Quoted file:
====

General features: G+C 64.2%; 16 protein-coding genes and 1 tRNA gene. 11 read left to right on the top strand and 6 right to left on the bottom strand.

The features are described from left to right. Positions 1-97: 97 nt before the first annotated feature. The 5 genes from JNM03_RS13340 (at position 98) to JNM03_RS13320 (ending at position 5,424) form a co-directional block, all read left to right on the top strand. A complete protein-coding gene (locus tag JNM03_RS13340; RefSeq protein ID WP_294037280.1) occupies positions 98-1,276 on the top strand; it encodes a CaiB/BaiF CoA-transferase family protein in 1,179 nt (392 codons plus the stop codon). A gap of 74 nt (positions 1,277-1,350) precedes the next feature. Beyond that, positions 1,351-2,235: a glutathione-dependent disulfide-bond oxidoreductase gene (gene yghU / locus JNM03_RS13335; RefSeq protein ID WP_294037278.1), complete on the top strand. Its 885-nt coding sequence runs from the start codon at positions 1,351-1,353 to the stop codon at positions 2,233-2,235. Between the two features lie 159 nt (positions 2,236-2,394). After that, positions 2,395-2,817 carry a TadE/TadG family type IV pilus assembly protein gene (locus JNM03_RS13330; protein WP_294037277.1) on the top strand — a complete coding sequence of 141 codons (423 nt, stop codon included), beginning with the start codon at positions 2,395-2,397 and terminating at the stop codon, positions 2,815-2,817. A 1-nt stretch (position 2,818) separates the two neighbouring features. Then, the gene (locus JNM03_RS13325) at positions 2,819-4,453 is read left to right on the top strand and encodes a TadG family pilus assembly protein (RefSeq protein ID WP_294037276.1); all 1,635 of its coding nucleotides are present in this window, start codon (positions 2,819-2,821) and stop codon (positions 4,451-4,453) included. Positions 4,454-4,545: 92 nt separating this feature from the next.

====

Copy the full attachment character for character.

General features: G+C 64.2%; 16 protein-coding genes and 1 tRNA gene. 11 read left to right on the top strand and 6 right to left on the bottom strand.

The features are described from left to right. Positions 1-97: 97 nt before the first annotated feature. The 5 genes from JNM03_RS13340 (at position 98) to JNM03_RS13320 (ending at position 5,424) form a co-directional block, all read left to right on the top strand. A complete protein-coding gene (locus tag JNM03_RS13340; RefSeq protein ID WP_294037280.1) occupies positions 98-1,276 on the top strand; it encodes a CaiB/BaiF CoA-transferase family protein in 1,179 nt (392 codons plus the stop codon). A gap of 74 nt (positions 1,277-1,350) precedes the next feature. Beyond that, positions 1,351-2,235: a glutathione-dependent disulfide-bond oxidoreductase gene (gene yghU / locus JNM03_RS13335; RefSeq protein ID WP_294037278.1), complete on the top strand. Its 885-nt coding sequence runs from the start codon at positions 1,351-1,353 to the stop codon at positions 2,233-2,235. Between the two features lie 159 nt (positions 2,236-2,394). After that, positions 2,395-2,817 carry a TadE/TadG family type IV pilus assembly protein gene (locus JNM03_RS13330; protein WP_294037277.1) on the top strand — a complete coding sequence of 141 codons (423 nt, stop codon included), beginning with the start codon at positions 2,395-2,397 and terminating at the stop codon, positions 2,815-2,817. A 1-nt stretch (position 2,818) separates the two neighbouring features. Then, the gene (locus JNM03_RS13325) at positions 2,819-4,453 is read left to right on the top strand and encodes a TadG family pilus assembly protein (RefSeq protein ID WP_294037276.1); all 1,635 of its coding nucleotides are present in this window, start codon (positions 2,819-2,821) and stop codon (positions 4,451-4,453) included. Positions 4,454-4,545: 92 nt separating this feature from the next.